With the COVID-19 pandemic receding from the national headlines and public health emergency (PHE) winding down later this month, it’s imperative to reflect on the pandemic’s impact on mental health care in the United States, and how we must adapt to face the ongoing challenge of providing mental health care services to our communities.

Many have dubbed the growing need of mental health services as the next pandemic. It’s clear that the COVID-19 pandemic has led to a boom in tele-psych services that is here to stay, although questions remain on what will be the effect of the elimination of the emergency edict. According to several surveys, mental health visits continue to be provided virtually (with estimates ranging from over one-third to over half of the visits), in contrast to other specialties where the majority of clinical encounters are returning to in-person care.

While mental health services have long been offered via telehealth, and more so than for other service lines, large-scale uptake was stymied by limited reimbursement coverage, especially from governmental payers. That changed once the pandemic took hold, and thankfully that coverage has been extended at the federal level for the time being. Medicaid reimbursement varies from state to state, but all states cover some form of telehealth services.

Prior to the pandemic, many providers were unsure if telehealth would be an effective way to provide behavioral health services. After three years, most are sold that the remote platforms are engaging enough and work -- and patients agree, because they continue to ask for those appointments.

Telehealth care has also helped break down certain barriers that have long been a problem in health care. Geography, lack of free time and the cost of transportation are all access barriers erased by telehealth services across health care, and especially in behavioral health, where appointments can be difficult to obtain.

Another barrier for providing telehealth care prior to the pandemic was restrictions on virtually prescribing controlled substances, including for patients under psychiatric care. The elimination of the public health emergency will again limit a provider’s ability to prescribe controlled substances to a patient they’re caring for through a telehealth platform. This would unfairly stop some patients from utilizing care remotely. The U.S. Drug Enforcement Administration (DEA) has proposed rules that will extend certain flexibilities, but the practice of prescribing controlled substances will be more restrictive than what the public health emergency has allowed, necessitating in-person visits for most patients in need of controlled substances like stimulants for Attention Hyperactivity Disorder (ADHD) or benzodiazepines like Ativan or Valium for anxiety or insomnia.

During the pandemic, many states temporarily allowed practitioners from other states to provide telehealth services. This allowed patients in underserved areas, or with a need for specialty care, to reach providers they would otherwise not have had access to. As we build the care in the future, we need to solve for the issue of telehealth services stopping at state lines.

Just as patients have embraced telehealth, caregivers have also found the service to be highly effective. As we shift toward a post-pandemic world, let’s not lose sight of all that we’ve learned about caring for patients during this difficult time, when demand for mental health services has risen to record levels. This demand isn’t going away, which is why we can’t limit how we care for patients.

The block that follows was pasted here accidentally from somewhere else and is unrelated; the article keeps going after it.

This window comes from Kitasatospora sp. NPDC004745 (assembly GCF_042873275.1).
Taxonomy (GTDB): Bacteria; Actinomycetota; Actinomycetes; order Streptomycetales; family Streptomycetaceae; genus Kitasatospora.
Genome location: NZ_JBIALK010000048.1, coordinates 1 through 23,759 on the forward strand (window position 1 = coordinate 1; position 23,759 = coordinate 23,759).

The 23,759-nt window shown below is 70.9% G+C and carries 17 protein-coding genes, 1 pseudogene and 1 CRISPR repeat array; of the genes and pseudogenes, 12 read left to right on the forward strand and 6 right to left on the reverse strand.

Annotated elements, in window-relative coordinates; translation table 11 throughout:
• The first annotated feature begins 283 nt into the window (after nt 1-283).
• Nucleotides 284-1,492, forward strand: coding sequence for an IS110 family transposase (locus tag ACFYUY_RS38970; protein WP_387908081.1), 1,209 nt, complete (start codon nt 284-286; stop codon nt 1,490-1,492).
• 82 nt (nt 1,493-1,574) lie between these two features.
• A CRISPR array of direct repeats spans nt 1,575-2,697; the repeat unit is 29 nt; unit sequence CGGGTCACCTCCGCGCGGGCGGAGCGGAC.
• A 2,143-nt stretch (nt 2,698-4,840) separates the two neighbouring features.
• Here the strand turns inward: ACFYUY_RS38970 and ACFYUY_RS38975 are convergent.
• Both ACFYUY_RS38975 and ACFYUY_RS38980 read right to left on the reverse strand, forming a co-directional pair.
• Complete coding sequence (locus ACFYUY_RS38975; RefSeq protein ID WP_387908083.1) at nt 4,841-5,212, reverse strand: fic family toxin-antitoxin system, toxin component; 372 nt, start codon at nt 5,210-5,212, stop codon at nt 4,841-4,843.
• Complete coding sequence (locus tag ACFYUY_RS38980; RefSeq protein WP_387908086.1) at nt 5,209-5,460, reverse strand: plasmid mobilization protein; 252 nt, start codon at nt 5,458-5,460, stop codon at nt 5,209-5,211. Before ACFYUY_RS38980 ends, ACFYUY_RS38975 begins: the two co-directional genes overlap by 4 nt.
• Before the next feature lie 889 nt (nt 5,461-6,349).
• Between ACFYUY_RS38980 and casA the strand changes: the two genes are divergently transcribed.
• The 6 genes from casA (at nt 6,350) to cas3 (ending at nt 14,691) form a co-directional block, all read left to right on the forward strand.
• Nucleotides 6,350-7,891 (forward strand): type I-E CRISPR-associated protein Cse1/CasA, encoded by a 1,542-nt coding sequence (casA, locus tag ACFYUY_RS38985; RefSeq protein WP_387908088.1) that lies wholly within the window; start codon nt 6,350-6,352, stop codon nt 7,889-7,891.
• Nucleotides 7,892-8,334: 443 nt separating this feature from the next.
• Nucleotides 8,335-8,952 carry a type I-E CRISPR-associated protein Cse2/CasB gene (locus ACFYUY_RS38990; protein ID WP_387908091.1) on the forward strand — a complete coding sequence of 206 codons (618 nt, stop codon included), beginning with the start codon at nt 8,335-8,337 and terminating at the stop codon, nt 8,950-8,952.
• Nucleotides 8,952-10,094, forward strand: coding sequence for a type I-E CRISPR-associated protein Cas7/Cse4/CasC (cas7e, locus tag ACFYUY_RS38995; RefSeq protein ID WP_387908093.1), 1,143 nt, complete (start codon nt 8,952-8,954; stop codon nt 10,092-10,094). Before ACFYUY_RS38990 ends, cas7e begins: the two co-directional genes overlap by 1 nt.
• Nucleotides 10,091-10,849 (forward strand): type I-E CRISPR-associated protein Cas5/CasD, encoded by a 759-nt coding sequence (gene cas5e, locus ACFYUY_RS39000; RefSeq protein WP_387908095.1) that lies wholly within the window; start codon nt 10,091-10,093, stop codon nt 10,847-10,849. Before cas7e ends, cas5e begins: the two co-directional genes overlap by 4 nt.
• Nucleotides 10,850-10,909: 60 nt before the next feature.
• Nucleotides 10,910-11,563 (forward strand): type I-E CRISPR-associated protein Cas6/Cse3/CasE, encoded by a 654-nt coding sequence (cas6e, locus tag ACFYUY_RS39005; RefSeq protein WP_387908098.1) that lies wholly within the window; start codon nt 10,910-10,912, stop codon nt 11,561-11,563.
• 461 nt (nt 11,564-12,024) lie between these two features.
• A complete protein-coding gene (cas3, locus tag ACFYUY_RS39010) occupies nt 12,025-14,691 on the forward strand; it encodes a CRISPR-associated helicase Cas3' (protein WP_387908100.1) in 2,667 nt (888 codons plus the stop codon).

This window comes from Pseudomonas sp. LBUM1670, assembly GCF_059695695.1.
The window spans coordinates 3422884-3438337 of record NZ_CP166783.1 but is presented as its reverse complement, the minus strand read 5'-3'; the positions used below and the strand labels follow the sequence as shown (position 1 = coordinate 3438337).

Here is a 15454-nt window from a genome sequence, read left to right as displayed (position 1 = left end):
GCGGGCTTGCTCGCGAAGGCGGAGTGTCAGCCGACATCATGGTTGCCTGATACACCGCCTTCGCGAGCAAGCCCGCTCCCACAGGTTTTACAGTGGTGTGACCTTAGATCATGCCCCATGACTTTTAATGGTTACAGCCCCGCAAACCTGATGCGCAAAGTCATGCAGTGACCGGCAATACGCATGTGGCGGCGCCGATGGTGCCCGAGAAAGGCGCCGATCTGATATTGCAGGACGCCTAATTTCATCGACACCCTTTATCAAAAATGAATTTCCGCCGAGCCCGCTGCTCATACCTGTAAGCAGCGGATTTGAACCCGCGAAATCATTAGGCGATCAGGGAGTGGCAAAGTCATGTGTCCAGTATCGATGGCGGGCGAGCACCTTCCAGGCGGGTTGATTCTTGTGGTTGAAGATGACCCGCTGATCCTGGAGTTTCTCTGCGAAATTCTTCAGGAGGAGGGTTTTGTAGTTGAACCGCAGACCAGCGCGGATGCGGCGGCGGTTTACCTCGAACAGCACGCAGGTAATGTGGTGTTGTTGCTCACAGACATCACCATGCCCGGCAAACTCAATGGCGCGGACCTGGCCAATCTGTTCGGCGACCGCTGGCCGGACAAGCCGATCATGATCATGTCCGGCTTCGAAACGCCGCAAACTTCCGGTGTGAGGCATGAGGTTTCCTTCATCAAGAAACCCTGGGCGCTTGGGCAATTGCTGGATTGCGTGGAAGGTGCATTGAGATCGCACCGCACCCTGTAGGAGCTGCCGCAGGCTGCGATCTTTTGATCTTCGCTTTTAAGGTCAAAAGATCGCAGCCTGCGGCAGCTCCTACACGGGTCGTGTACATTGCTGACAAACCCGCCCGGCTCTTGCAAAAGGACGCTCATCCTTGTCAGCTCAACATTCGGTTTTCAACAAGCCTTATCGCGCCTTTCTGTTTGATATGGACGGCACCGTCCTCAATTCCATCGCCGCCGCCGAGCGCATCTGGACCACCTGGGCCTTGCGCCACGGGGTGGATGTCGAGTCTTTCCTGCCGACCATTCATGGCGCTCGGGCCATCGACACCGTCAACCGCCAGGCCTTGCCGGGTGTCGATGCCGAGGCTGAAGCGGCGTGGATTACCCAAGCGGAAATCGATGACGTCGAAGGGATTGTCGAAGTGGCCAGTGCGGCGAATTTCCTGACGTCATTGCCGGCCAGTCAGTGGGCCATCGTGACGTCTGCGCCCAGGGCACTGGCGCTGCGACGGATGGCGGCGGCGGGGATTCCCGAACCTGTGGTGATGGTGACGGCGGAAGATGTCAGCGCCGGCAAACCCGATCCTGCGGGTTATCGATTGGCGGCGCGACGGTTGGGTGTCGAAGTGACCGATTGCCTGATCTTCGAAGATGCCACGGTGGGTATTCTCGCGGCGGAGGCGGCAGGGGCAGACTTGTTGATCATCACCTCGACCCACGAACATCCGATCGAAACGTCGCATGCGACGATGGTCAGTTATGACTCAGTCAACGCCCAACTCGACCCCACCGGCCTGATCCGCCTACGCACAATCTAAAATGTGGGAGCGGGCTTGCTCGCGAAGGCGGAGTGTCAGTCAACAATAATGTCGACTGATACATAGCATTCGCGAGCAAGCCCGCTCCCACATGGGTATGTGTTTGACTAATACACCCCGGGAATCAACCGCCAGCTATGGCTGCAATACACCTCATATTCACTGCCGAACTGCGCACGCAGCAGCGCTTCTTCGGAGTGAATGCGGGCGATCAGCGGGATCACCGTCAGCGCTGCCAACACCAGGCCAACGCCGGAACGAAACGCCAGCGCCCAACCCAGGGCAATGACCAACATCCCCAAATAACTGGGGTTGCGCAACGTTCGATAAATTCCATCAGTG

Beyond the impact on telehealth, the declaration of end of PHE also is a statement on returning to normal service. But as we settle into this new normal of the post-PHE world, we must continue to raise awareness for the ongoing need for mental health services. Our work is not finished.

The pandemic laid bare the disparities in clinical outcomes in historically underserved communities. We must advocate for access to high bandwidth internet for all and for culturally competent telehealth for our diverse communities. Furthermore, we need to train more clinical professionals that are representative of the communities we serve. Even before the pandemic, we faced a limited workforce of trained clinical professionals. Our delivery care system needs substantial investments, especially in minority communities, to provide culturally competent care.

The pandemic helped with decreasing stigma associated with accessing mental health care. We need to maintain this momentum by supporting easy access to effective care. We were fortunate enough to beat one pandemic; we can’t afford to slow down in our battle with the next one.

Manish Sapra, MD, MMM is executive director of Behavioral Health Services at Northwell Health

Related News Articles

Headline
States can apply through May 20 for up to $2 million to partner with communities to integrate primary and behavioral health care in clinical practices and $900…
Perspective
Two presidents that America honors with a federal holiday on Monday shared a number of memorable traits. George Washington and Abraham Lincoln were blessed…
Headline
Two guests discuss a care network launched by Indiana University Health to spark social connection and community in light of the U.S. Surgeon General’s 2023…
Headline
The House Energy and Commerce Subcommittee on Health Feb. 14 held a hearing on AHA-supported legislation to reauthorize through 2029 the Dr. Lorna Breen Health…
Headline
AHA Jan. 30 voiced support for bipartisan, bicameral legislation to reauthorize through 2029 the Dr. Lorna Breen Health Care Provider Protection Act, which…
Headline
Positive psychology exercises can make a big difference on health care workers’ mental health, writes Bryan Sexton, director of the Duke Center for the…